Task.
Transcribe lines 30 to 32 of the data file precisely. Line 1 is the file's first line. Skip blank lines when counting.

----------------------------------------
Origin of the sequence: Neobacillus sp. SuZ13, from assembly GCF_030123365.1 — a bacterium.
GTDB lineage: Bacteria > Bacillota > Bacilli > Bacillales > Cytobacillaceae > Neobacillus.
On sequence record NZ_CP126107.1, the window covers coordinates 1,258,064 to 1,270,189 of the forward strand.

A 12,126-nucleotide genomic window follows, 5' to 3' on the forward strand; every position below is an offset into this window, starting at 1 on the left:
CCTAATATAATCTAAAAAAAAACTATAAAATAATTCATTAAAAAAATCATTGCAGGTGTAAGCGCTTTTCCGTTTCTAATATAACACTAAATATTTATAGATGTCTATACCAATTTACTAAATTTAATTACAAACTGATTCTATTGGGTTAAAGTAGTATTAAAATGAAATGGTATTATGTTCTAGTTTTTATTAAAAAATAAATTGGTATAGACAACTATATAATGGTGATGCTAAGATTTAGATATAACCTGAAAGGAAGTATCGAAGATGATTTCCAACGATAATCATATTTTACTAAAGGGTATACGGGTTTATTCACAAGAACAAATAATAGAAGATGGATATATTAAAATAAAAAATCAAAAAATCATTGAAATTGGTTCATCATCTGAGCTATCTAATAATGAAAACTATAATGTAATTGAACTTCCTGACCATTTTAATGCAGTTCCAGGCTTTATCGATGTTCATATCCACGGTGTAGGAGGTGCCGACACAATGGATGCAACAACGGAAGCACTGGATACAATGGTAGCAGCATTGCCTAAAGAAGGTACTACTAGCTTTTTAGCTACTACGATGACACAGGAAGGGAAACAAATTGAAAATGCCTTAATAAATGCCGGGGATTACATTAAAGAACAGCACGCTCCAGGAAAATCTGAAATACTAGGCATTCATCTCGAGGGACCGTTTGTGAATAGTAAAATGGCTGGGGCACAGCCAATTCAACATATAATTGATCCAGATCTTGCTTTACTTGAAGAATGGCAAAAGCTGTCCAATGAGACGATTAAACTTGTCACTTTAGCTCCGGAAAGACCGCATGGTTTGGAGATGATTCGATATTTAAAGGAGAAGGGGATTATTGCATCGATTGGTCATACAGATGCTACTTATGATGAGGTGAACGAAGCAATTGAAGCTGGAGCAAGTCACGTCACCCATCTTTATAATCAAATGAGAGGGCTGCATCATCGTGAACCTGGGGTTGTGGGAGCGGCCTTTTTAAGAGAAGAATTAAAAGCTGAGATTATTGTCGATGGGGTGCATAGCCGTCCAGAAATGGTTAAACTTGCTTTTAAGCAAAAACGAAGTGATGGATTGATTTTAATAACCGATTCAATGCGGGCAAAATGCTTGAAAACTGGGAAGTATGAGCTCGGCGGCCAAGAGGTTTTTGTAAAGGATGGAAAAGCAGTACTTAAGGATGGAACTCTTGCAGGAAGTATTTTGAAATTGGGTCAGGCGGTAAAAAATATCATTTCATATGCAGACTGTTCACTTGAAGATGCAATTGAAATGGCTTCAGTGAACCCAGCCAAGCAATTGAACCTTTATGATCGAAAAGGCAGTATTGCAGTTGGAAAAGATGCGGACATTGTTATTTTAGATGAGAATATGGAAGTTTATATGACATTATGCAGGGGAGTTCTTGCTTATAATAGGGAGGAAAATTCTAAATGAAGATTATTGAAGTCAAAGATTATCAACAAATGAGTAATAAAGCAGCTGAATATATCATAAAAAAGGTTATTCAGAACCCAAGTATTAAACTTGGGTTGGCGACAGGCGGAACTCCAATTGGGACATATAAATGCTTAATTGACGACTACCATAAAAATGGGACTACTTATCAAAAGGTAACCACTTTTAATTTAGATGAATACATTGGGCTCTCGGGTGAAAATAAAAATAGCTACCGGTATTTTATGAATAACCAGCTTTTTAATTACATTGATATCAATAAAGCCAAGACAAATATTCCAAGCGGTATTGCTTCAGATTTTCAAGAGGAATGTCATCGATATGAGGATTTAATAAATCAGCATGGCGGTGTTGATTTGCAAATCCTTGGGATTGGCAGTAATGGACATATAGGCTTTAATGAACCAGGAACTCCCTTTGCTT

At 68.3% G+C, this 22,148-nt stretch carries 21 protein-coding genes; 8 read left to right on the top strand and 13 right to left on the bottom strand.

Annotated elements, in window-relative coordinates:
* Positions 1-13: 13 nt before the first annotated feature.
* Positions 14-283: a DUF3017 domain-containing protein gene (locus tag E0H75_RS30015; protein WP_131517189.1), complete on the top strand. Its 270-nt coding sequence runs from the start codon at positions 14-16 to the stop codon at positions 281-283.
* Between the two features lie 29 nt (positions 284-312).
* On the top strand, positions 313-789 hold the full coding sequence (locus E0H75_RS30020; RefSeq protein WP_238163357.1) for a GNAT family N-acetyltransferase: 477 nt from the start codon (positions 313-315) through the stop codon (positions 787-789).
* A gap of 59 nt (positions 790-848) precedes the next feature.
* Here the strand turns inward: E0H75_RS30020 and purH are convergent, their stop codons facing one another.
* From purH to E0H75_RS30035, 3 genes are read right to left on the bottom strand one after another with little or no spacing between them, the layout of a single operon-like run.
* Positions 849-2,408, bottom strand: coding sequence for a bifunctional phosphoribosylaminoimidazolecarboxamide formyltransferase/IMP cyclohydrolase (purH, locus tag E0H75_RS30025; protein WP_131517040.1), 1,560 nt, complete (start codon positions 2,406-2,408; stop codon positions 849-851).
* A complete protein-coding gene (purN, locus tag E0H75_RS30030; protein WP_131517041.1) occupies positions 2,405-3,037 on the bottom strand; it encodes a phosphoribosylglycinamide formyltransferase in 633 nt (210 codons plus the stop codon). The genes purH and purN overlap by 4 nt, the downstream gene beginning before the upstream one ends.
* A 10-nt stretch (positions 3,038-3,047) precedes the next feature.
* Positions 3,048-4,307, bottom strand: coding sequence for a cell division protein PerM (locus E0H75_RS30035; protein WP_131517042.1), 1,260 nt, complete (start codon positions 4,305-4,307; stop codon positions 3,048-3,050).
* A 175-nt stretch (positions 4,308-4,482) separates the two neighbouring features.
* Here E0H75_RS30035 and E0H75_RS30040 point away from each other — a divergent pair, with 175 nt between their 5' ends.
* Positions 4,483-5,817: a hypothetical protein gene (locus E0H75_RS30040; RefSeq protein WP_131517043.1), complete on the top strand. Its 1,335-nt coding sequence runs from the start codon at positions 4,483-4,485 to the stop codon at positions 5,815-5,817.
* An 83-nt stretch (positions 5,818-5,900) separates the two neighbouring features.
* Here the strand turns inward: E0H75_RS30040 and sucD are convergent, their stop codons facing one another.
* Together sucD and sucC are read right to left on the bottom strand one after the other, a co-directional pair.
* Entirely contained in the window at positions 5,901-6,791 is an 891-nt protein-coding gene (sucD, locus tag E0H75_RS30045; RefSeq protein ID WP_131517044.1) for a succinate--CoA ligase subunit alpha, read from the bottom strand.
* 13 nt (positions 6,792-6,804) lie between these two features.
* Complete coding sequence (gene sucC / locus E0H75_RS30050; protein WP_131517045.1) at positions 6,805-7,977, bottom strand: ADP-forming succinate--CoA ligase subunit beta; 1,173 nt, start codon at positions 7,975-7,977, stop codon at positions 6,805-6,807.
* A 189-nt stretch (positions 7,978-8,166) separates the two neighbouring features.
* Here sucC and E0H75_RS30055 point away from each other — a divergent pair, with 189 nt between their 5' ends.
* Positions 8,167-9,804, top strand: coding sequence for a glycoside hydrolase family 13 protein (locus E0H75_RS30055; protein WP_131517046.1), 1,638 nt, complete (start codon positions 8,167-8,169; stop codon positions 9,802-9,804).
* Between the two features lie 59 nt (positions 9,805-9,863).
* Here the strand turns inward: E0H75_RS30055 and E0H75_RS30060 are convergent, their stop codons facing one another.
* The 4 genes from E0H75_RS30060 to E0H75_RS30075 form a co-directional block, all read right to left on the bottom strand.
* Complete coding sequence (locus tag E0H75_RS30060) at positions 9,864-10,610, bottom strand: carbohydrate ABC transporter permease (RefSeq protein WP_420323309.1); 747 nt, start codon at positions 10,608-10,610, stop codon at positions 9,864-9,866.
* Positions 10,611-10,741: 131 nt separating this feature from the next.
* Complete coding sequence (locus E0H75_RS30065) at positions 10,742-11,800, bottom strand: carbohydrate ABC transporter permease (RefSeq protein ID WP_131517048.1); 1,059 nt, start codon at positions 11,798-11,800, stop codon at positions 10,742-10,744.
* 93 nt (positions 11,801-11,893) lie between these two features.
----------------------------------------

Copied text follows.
* Positions 8,167-9,804, top strand: coding sequence for a glycoside hydrolase family 13 protein (locus E0H75_RS30055; protein WP_131517046.1), 1,638 nt, complete (start codon positions 8,167-8,169; stop codon positions 9,802-9,804).
* Between the two features lie 59 nt (positions 9,805-9,863).
* Here the strand turns inward: E0H75_RS30055 and E0H75_RS30060 are convergent, their stop codons facing one another.